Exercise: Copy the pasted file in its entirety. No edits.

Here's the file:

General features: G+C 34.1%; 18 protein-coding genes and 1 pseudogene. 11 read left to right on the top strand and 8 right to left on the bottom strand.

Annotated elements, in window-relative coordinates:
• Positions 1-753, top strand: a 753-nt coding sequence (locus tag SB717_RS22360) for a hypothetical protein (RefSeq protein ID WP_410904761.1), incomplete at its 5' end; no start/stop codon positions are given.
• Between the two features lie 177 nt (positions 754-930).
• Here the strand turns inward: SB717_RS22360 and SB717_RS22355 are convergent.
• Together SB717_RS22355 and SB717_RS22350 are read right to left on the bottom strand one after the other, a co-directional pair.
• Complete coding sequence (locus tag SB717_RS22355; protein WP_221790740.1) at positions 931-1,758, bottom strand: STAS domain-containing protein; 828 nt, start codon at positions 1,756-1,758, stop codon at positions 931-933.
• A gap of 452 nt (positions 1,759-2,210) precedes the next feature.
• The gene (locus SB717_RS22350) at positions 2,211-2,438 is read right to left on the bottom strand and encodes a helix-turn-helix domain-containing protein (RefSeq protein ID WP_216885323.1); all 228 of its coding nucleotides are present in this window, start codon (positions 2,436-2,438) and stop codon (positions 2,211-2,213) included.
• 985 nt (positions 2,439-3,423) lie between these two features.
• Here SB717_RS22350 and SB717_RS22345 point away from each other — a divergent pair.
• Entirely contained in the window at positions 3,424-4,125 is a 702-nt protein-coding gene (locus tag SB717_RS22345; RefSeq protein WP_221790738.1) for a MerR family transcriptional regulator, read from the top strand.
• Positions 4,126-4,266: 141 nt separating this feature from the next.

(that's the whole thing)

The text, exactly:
General features: G+C 34.1%; 18 protein-coding genes and 1 pseudogene. 11 read left to right on the top strand and 8 right to left on the bottom strand.

Annotated elements, in window-relative coordinates:
• Positions 1-753, top strand: a 753-nt coding sequence (locus tag SB717_RS22360) for a hypothetical protein (RefSeq protein ID WP_410904761.1), incomplete at its 5' end; no start/stop codon positions are given.
• Between the two features lie 177 nt (positions 754-930).
• Here the strand turns inward: SB717_RS22360 and SB717_RS22355 are convergent.
• Together SB717_RS22355 and SB717_RS22350 are read right to left on the bottom strand one after the other, a co-directional pair.
• Complete coding sequence (locus tag SB717_RS22355; protein WP_221790740.1) at positions 931-1,758, bottom strand: STAS domain-containing protein; 828 nt, start codon at positions 1,756-1,758, stop codon at positions 931-933.
• A gap of 452 nt (positions 1,759-2,210) precedes the next feature.
• The gene (locus SB717_RS22350) at positions 2,211-2,438 is read right to left on the bottom strand and encodes a helix-turn-helix domain-containing protein (RefSeq protein ID WP_216885323.1); all 228 of its coding nucleotides are present in this window, start codon (positions 2,436-2,438) and stop codon (positions 2,211-2,213) included.
• 985 nt (positions 2,439-3,423) lie between these two features.
• Here SB717_RS22350 and SB717_RS22345 point away from each other — a divergent pair.
• Entirely contained in the window at positions 3,424-4,125 is a 702-nt protein-coding gene (locus tag SB717_RS22345; RefSeq protein WP_221790738.1) for a MerR family transcriptional regulator, read from the top strand.
• Positions 4,126-4,266: 141 nt separating this feature from the next.